Therefore, based on a strict interpretation of LOREB 2014, the target VN Enterprise will need to narrow its business lines to fit with the regulatory limitation of LOREB 2014 for FIEs. By way of example, a target VN Enterprise originally licensed to conduct the purchase of houses or other buildings for sale and lease will need to remove this activity from its business lines following the M&A transaction. The enforcement of this requirement is yet to be seen in practice.

Minimum capital requirements

LOREB 2014 sets out a new legal capital threshold of VND 20 billion (c.US$1 million) for all real estate enterprises, compared to the previous VND 6 billion requirement. This requirement will also capture real estate enterprises established before LOREB 2014 comes into effect. According to the latest draft of the implementing decree for the LOREB 2014, real estate enterprises must satisfy this legal capital requirement by 1 July 2016. The draft decree also proposes to apply a higher threshold of VND 50 billion (c.US$2.5 billion) for projects that require an in-principle approval from the competent authorities. Notably, procedures for certifying the legal capital (ie escrow procedures) are removed under the draft decree.


If a developer wishes to sell houses or other buildings that are still under construction or scheduled to be constructed, they must provide a bank guarantee for its obligations to refund advance payments made by purchasers if the houses or other buildings are not completed. Only certain banks are qualified to issue such a bank guarantee. The list of these banks is expected to be released in subsequent regulations of the State Bank of Vietnam. In addition, another condition for presales is that the developer must obtain a confirmation from the relevant housing management authority that it satisfies the regulatory conditions for the presale.

Presale payment schedules

LOREB 2014 also introduces a change to the payment method for presales of houses or other buildings still being constructed. VN Enterprises will be permitted to receive up to 70 per cent of the sale price prior to the hand-over of the property. On the other hand, developers classed as FIEs will be entitled to only 50 per cent of the sale price prior to hand-over.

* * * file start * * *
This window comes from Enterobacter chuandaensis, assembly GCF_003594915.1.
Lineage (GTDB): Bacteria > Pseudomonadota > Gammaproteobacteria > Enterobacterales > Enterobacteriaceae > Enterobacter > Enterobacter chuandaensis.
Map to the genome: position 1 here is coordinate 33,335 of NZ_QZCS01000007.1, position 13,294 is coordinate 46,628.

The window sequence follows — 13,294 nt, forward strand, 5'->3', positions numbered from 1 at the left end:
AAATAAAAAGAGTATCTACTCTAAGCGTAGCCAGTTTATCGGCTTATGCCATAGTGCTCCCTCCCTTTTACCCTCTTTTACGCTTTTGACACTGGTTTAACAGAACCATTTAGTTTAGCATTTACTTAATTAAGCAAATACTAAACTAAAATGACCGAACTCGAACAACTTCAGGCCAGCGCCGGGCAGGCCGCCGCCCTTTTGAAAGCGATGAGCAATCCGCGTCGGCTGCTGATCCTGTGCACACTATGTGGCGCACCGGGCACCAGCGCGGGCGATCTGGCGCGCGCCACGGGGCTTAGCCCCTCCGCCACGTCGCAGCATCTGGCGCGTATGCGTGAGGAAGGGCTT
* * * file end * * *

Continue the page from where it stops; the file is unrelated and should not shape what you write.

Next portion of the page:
New housing rules

Foreign individuals' ownership of housing

From 1 July 2015, foreign individuals who are allowed to enter into Vietnam may purchase and own houses in residential development projects in Vietnam, including condominiums/apartments, villas and town-houses, for a 50-year term (extendable subject to governmental approval). Notably, foreign individuals married to Vietnamese citizens are entitled to ownership for an indefinite duration, in the same way as Vietnamese citizens.

Foreign ownership quotas

However, foreign individuals can only purchase and own up to 30 per cent of the condominiums in one single building, or up to 250 villas or townhouses in an area having a population equivalent to a ward level.

Foreign organisations

Foreign organisations (including representative offices, branches – including foreign bank branches, and foreign investment funds) are allowed to purchase and own houses in Vietnam, subject to the same limitations that apply to foreign individuals. However, foreign organisations can only use the purchased houses to provide residences for their staff and must not use them for offices, leasing or other purposes.

Housing purchase agreements

Contracts between buyers and developers for the sale and purchase of houses must comply with the standard form of contract prescribed by the law. Otherwise, the contract will not be recognised by law nor can it be used to issue the housing ownership certificate. Developers must register their standard form of housing contract with the relevant authority, most likely the Department of Industry and Trade.

Trading floors?

Developers can now sell houses or other buildings directly to buyers without going through a trading floor.

Maintenance fund

With respect to the management and operation of a condominium building, it appears that the maintenance fund (which is 2 per cent of the value of the houses or other buildings) will be supervised by the Provincial People's Committee.